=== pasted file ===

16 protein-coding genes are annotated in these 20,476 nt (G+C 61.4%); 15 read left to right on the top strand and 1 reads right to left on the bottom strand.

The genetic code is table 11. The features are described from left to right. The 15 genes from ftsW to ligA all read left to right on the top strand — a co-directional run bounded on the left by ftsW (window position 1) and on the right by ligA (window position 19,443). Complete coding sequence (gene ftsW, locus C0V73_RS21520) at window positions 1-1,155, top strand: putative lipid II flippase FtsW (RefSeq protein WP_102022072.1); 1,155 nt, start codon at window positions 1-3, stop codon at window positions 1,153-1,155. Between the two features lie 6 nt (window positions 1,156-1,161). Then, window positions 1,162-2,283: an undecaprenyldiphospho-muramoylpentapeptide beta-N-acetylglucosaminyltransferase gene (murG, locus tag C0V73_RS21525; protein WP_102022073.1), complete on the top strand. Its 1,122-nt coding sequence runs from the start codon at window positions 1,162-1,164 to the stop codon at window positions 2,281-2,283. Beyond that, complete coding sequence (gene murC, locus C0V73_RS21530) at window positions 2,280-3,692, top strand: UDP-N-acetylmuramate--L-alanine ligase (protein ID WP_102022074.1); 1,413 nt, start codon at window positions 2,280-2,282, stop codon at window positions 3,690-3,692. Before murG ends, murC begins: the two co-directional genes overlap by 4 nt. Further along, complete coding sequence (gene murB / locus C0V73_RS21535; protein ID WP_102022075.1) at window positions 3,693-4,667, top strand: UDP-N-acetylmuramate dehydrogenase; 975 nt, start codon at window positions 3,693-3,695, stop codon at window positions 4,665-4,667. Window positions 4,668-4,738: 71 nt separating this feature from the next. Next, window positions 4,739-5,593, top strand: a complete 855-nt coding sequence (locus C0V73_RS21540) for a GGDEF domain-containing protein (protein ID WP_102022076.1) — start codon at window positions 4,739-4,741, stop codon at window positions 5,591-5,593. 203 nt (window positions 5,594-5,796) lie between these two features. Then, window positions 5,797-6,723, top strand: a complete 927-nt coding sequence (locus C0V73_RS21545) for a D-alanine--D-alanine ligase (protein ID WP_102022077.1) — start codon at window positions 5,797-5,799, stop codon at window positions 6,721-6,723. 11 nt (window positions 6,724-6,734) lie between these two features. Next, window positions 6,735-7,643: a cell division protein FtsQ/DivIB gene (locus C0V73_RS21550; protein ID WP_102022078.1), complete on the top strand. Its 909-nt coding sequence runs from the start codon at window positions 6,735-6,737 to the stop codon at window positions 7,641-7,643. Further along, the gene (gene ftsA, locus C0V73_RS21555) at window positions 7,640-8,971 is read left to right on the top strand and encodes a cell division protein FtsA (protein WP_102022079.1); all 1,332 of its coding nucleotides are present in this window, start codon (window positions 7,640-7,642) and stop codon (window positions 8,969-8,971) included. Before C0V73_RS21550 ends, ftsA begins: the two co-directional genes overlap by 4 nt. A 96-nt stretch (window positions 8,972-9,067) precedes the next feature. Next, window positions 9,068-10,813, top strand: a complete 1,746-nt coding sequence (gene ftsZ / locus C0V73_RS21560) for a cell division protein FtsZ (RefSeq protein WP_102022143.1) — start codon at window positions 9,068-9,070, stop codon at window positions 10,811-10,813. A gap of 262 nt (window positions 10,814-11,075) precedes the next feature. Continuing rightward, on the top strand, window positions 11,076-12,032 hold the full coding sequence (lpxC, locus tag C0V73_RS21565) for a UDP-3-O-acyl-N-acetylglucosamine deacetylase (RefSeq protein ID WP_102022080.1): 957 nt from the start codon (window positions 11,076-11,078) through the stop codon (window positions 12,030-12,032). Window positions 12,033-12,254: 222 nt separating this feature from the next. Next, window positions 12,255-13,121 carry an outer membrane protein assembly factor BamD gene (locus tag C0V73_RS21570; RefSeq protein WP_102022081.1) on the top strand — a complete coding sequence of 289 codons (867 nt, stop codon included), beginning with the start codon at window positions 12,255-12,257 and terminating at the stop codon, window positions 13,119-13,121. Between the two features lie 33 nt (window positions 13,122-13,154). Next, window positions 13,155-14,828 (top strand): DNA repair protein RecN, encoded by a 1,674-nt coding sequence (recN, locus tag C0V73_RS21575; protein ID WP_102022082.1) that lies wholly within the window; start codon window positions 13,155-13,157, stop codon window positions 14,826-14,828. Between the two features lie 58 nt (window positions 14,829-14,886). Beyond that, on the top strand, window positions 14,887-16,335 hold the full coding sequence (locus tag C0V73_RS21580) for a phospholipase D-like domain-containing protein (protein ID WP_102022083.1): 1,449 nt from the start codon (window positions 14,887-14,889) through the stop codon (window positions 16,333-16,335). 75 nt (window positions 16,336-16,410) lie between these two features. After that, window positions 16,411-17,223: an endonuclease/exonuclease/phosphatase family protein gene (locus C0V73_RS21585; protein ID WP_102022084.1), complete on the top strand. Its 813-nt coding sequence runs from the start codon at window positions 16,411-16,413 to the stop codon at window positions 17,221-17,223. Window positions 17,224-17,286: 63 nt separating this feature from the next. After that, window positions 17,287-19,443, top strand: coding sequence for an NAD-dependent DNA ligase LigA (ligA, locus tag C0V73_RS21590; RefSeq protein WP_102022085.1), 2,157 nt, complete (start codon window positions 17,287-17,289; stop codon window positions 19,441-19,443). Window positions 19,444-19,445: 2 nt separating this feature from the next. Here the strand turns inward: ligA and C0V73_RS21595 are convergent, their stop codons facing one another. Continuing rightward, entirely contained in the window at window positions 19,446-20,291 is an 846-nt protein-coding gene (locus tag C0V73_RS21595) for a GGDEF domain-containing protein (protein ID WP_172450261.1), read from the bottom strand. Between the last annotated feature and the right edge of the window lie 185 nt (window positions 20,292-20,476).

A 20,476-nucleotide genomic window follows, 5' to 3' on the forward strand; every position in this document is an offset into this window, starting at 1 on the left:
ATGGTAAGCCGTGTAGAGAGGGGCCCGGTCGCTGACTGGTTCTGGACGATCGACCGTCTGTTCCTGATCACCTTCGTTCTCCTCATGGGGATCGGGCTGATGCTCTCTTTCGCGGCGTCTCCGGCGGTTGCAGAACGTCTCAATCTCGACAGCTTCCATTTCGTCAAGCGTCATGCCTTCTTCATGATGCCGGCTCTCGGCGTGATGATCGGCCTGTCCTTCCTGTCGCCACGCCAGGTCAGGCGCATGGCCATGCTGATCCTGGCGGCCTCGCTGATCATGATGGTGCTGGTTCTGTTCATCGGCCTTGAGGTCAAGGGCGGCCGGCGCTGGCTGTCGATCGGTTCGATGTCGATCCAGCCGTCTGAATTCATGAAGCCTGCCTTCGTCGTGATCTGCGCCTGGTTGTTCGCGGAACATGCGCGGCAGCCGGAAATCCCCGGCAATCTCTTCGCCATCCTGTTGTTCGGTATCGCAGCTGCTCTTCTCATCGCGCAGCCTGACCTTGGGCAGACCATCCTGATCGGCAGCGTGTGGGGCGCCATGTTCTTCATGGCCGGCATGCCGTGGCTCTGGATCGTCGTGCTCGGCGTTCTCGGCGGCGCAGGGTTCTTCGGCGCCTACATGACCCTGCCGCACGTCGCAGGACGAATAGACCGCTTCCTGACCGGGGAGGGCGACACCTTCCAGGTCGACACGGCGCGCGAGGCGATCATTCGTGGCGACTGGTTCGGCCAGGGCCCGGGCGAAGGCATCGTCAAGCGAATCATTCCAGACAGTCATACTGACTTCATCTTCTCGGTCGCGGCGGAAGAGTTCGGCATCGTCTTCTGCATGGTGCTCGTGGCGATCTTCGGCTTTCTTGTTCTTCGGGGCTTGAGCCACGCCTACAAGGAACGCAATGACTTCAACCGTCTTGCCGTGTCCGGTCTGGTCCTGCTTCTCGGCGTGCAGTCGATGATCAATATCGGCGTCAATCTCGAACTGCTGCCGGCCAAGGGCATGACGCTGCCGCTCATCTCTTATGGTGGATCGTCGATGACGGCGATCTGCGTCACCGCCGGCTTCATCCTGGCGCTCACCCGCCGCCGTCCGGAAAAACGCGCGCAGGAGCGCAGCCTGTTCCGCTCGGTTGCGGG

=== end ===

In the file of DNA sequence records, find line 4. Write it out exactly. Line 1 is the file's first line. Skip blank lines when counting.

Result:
ATGGTAAGCCGTGTAGAGAGGGGCCCGGTCGCTGACTGGTTCTGGACGATCGACCGTCTGTTCCTGATCACCTTCGTTCTCCTCATGGGGATCGGGCTGATGCTCTCTTTCGCGGCGTCTCCGGCGGTTGCAGAACGTCTCAATCTCGACAGCTTCCATTTCGTCAAGCGTCATGCCTTCTTCATGATGCCGGCTCTCGGCGTGATGATCGGCCTGTCCTTCCTGTCGCCACGCCAGGTCAGGCGCATGGCCATGCTGATCCTGGCGGCCTCGCTGATCATGATGGTGCTGGTTCTGTTCATCGGCCTTGAGGTCAAGGGCGGCCGGCGCTGGCTGTCGATCGGTTCGATGTCGATCCAGCCGTCTGAATTCATGAAGCCTGCCTTCGTCGTGATCTGCGCCTGGTTGTTCGCGGAACATGCGCGGCAGCCGGAAATCCCCGGCAATCTCTTCGCCATCCTGTTGTTCGGTATCGCAGCTGCTCTTCTCATCGCGCAGCCTGACCTTGGGCAGACCATCCTGATCGGCAGCGTGTGGGGCGCCATGTTCTTCATGGCCGGCATGCCGTGGCTCTGGATCGTCGTGCTCGGCGTTCTCGGCGGCGCAGGGTTCTTCGGCGCCTACATGACCCTGCCGCACGTCGCAGGACGAATAGACCGCTTCCTGACCGGGGAGGGCGACACCTTCCAGGTCGACACGGCGCGCGAGGCGATCATTCGTGGCGACTGGTTCGGCCAGGGCCCGGGCGAAGGCATCGTCAAGCGAATCATTCCAGACAGTCATACTGACTTCATCTTCTCGGTCGCGGCGGAAGAGTTCGGCATCGTCTTCTGCATGGTGCTCGTGGCGATCTTCGGCTTTCTTGTTCTTCGGGGCTTGAGCCACGCCTACAAGGAACGCAATGACTTCAACCGTCTTGCCGTGTCCGGTCTGGTCCTGCTTCTCGGCGTGCAGTCGATGATCAATATCGGCGTCAATCTCGAACTGCTGCCGGCCAAGGGCATGACGCTGCCGCTCATCTCTTATGGTGGATCGTCGATGACGGCGATCTGCGTCACCGCCGGCTTCATCCTGGCGCTCACCCGCCGCCGTCCGGAAAAACGCGCGCAGGAGCGCAGCCTGTTCCGCTCGGTTGCGGG